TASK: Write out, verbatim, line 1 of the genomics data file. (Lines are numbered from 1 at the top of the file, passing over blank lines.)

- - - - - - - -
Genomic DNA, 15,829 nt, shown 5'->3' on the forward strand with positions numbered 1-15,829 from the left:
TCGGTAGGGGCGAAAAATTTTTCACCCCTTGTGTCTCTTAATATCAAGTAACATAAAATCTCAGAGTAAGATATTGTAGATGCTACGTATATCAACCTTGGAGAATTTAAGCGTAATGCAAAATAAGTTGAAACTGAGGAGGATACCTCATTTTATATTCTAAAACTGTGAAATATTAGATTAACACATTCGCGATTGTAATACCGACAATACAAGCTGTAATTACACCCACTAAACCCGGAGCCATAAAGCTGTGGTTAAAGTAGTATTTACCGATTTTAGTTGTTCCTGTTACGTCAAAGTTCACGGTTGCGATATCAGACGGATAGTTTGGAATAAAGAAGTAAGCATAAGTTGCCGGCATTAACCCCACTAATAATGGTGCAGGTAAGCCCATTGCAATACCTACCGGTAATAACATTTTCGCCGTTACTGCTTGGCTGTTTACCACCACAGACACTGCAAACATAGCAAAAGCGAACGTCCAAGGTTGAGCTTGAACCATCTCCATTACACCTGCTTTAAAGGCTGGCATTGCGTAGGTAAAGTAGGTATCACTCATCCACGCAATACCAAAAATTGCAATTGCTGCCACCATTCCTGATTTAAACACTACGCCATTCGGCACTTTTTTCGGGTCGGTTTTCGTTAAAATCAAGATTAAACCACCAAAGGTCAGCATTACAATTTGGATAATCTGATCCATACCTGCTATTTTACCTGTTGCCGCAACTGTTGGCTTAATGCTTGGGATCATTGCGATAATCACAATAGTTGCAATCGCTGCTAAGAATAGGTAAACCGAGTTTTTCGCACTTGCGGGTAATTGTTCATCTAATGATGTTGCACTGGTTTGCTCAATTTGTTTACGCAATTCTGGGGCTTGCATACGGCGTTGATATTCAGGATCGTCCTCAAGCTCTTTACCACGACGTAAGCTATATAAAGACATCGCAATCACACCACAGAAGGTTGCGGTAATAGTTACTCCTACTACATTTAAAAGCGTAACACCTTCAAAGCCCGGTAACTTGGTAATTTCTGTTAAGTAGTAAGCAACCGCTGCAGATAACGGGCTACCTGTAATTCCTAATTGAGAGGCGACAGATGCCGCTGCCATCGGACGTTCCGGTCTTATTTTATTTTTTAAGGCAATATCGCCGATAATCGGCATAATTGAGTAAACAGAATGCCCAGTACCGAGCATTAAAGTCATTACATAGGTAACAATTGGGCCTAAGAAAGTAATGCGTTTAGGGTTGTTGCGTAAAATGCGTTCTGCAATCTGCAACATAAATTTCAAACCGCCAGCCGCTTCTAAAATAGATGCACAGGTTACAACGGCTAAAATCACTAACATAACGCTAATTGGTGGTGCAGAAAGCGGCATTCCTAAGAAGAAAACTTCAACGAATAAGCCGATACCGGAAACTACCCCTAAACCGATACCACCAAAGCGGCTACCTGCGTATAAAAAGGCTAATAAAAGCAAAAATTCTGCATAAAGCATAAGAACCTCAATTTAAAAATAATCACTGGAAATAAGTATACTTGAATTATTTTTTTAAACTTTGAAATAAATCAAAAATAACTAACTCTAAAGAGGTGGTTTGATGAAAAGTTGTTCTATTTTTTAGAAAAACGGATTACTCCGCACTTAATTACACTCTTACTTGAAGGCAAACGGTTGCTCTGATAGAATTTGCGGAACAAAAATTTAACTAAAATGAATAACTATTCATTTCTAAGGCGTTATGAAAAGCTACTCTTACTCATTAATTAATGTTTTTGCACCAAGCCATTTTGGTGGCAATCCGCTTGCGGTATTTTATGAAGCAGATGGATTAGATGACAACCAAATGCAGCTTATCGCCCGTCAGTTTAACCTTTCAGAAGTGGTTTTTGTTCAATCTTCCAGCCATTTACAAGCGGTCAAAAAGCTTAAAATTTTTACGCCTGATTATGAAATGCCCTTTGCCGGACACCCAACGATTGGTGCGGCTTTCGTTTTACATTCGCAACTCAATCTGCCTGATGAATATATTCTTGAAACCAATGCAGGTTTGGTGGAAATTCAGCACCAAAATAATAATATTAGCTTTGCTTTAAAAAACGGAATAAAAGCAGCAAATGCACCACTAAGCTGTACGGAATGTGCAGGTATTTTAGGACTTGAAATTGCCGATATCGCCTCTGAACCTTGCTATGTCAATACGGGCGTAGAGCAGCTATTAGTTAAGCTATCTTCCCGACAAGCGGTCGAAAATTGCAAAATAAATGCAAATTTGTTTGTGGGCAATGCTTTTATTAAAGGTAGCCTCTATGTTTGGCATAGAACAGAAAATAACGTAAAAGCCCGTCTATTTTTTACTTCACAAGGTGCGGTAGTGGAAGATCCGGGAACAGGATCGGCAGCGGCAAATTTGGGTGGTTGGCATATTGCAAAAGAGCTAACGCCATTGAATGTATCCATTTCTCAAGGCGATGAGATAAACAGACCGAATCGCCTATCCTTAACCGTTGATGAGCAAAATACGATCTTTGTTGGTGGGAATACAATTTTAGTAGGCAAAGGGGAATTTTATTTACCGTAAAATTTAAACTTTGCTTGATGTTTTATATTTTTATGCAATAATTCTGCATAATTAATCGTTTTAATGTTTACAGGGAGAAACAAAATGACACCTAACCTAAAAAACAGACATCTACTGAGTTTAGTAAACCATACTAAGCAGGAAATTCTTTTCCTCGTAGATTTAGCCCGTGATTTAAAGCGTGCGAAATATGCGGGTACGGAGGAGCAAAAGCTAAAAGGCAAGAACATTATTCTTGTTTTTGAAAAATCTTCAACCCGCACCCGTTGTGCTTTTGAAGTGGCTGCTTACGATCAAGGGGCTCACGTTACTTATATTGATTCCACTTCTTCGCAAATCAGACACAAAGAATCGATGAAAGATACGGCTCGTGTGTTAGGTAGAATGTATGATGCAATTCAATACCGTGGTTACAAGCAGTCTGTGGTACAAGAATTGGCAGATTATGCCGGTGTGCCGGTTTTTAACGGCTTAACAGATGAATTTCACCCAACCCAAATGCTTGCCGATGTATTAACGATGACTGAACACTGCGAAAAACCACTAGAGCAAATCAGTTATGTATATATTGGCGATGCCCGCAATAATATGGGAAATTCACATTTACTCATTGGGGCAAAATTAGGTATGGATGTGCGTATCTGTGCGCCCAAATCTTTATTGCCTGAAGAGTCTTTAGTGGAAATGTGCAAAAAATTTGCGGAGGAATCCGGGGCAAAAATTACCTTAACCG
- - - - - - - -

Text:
Genomic DNA, 15,829 nt, shown 5'->3' on the forward strand with positions numbered 1-15,829 from the left: